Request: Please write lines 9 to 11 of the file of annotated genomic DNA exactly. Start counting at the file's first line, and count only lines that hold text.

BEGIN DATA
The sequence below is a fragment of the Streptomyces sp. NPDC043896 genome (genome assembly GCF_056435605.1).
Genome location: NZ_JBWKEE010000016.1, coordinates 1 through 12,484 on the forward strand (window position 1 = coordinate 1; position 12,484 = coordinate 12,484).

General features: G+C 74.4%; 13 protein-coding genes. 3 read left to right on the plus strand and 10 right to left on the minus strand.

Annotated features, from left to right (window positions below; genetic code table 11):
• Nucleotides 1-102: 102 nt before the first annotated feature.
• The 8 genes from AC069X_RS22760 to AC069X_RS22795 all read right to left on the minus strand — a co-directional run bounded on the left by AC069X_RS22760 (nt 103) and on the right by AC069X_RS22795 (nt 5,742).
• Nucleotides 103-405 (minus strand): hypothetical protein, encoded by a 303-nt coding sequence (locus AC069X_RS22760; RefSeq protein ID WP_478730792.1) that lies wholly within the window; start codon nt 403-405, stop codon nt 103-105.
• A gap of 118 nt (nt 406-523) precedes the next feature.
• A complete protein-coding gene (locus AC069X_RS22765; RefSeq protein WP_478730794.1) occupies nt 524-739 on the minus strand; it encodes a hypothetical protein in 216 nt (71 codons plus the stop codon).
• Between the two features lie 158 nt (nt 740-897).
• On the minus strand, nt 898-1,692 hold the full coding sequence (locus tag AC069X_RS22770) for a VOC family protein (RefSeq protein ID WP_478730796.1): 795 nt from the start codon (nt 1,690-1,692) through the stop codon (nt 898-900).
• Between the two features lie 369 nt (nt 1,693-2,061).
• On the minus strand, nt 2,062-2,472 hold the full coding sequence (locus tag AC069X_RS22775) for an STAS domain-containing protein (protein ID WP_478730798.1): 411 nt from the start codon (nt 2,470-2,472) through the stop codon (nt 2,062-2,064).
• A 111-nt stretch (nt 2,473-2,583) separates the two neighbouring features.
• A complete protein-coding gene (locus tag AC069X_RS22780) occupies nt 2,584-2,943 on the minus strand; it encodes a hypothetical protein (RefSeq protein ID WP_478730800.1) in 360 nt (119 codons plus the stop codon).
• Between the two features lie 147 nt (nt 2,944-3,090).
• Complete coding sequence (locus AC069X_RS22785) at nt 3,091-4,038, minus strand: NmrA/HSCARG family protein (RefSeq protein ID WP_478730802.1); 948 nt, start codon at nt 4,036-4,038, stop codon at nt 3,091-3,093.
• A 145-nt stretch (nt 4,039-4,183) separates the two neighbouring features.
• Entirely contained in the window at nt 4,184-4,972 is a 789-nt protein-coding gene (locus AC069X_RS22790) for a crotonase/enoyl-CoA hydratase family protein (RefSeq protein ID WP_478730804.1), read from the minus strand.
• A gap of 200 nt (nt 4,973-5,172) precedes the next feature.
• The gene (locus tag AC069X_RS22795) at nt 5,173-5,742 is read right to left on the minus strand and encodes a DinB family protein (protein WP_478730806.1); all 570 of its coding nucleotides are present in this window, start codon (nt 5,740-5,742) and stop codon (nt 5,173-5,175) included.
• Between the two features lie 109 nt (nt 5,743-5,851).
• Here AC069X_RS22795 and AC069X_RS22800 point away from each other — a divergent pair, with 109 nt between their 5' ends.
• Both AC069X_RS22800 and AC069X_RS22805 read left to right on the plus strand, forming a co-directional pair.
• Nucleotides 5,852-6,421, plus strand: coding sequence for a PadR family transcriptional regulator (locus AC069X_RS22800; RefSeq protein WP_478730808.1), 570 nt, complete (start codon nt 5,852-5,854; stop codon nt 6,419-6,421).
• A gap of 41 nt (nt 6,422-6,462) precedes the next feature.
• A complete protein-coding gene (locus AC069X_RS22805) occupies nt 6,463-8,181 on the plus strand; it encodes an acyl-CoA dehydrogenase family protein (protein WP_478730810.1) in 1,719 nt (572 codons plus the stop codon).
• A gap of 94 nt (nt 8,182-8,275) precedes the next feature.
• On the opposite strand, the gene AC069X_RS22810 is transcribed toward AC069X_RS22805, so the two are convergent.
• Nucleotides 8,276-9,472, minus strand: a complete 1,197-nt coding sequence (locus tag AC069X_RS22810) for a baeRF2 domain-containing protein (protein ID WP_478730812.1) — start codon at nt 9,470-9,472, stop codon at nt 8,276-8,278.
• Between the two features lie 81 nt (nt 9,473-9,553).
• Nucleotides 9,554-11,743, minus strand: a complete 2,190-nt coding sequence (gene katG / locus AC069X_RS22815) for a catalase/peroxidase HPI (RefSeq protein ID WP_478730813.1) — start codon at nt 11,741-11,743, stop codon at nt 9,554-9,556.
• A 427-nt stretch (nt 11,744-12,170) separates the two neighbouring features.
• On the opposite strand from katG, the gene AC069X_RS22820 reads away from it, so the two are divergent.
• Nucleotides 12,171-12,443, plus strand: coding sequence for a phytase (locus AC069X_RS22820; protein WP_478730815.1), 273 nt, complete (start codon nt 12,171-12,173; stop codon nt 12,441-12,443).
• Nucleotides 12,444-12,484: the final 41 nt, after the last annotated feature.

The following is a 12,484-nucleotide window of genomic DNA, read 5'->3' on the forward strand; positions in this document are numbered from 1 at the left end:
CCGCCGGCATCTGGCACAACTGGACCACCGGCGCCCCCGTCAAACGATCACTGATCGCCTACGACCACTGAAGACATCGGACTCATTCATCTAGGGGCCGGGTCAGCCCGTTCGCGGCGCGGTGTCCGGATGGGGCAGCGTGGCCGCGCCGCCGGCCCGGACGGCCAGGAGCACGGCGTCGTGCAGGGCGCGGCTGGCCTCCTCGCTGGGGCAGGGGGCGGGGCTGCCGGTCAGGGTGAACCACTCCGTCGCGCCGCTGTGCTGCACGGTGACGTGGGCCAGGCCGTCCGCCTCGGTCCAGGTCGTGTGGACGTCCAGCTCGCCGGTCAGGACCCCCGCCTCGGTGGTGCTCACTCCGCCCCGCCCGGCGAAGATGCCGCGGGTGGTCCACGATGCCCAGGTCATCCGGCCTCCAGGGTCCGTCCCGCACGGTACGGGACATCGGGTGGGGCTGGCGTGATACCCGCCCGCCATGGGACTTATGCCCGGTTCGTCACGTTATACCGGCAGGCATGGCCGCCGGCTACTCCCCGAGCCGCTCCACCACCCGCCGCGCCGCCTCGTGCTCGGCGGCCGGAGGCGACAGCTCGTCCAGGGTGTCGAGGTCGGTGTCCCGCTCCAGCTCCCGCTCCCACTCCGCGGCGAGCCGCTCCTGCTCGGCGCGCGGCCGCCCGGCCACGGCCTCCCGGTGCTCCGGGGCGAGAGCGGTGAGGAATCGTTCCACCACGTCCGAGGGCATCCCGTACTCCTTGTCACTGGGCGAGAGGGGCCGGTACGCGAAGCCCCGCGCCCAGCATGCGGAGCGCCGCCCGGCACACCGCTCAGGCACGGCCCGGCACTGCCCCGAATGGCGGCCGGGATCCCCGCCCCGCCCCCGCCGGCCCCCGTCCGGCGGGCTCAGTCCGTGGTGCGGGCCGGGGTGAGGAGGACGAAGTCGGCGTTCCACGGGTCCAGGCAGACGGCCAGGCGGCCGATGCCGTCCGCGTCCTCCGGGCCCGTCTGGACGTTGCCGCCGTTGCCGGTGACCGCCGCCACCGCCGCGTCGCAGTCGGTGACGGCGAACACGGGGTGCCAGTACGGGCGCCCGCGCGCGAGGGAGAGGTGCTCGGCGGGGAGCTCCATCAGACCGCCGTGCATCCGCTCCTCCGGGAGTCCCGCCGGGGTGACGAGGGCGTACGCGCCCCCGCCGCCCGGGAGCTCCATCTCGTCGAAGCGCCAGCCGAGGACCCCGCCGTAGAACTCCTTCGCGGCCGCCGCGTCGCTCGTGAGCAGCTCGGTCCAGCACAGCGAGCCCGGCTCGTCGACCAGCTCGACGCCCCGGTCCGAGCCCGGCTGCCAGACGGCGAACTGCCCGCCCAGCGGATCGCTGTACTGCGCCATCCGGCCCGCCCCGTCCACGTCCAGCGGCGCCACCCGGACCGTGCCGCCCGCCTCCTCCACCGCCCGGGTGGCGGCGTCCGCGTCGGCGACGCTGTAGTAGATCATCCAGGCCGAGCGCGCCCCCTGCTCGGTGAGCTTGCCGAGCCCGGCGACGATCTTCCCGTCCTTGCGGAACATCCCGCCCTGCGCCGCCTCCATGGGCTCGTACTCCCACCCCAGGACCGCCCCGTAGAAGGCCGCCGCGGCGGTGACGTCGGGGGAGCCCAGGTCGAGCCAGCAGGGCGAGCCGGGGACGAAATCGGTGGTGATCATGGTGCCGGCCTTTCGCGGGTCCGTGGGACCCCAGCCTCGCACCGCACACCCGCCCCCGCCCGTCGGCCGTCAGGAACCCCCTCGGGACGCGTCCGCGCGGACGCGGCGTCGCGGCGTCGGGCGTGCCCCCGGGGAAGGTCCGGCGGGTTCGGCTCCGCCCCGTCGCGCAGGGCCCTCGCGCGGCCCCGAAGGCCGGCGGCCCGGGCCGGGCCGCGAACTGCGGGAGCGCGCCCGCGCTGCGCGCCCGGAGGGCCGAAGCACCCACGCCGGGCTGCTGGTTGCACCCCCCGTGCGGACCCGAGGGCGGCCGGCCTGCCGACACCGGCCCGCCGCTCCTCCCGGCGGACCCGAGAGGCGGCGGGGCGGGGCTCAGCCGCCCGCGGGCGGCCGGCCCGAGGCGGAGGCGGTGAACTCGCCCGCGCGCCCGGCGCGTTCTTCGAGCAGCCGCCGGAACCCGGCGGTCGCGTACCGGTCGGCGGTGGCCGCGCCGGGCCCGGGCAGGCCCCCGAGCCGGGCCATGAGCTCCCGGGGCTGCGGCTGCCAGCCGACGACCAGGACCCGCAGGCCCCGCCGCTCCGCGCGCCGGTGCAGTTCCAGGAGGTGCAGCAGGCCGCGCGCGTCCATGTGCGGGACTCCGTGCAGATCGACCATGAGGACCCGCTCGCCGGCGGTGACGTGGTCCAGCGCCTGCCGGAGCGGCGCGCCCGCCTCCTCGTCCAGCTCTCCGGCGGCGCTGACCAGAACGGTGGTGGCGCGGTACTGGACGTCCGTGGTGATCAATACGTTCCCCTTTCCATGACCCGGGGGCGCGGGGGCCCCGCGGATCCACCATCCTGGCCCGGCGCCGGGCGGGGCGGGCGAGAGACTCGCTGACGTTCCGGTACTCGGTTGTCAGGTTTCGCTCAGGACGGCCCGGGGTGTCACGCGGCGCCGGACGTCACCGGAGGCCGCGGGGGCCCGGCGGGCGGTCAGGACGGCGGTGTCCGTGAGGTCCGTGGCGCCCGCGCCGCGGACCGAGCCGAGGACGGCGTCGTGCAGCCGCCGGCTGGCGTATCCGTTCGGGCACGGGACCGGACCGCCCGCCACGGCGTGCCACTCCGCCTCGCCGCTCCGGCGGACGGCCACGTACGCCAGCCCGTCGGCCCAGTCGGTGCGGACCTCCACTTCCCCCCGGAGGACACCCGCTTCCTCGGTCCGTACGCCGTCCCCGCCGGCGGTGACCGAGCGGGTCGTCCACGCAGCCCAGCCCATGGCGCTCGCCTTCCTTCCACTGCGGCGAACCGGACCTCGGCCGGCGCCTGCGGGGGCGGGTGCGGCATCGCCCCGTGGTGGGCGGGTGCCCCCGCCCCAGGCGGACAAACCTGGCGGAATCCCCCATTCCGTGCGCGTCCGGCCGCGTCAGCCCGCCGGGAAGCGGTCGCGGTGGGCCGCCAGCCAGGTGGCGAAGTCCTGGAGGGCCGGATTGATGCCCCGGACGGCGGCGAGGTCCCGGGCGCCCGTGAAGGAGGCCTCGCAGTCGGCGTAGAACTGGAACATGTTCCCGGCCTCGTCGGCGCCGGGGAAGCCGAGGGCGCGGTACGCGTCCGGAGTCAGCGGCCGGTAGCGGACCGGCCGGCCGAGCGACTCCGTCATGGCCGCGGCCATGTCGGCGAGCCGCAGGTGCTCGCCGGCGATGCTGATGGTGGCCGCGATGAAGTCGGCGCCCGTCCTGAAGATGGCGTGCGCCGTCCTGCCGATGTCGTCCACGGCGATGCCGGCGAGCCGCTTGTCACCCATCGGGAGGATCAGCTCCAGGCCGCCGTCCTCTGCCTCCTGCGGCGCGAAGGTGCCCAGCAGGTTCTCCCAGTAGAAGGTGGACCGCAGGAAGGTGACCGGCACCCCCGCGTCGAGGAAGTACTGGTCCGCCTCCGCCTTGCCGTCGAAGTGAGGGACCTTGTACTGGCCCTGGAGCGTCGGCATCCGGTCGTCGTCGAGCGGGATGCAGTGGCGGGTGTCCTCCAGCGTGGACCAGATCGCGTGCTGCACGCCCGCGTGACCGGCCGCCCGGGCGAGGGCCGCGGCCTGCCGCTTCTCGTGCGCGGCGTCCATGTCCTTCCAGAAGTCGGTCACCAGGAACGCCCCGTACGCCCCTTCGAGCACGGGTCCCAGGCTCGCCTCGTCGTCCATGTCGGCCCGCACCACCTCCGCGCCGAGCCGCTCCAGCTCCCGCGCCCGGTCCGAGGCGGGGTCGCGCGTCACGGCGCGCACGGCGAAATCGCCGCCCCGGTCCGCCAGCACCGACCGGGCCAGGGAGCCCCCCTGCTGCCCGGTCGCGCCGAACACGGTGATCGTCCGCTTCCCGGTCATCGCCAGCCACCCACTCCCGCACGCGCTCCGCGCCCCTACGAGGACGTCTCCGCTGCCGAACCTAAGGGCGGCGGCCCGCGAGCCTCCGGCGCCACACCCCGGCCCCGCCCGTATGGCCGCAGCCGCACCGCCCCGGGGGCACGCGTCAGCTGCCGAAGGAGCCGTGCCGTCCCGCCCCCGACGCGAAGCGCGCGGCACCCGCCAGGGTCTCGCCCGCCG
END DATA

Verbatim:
• A complete protein-coding gene (locus AC069X_RS22765; RefSeq protein WP_478730794.1) occupies nt 524-739 on the minus strand; it encodes a hypothetical protein in 216 nt (71 codons plus the stop codon).
• Between the two features lie 158 nt (nt 740-897).
• On the minus strand, nt 898-1,692 hold the full coding sequence (locus tag AC069X_RS22770) for a VOC family protein (RefSeq protein ID WP_478730796.1): 795 nt from the start codon (nt 1,690-1,692) through the stop codon (nt 898-900).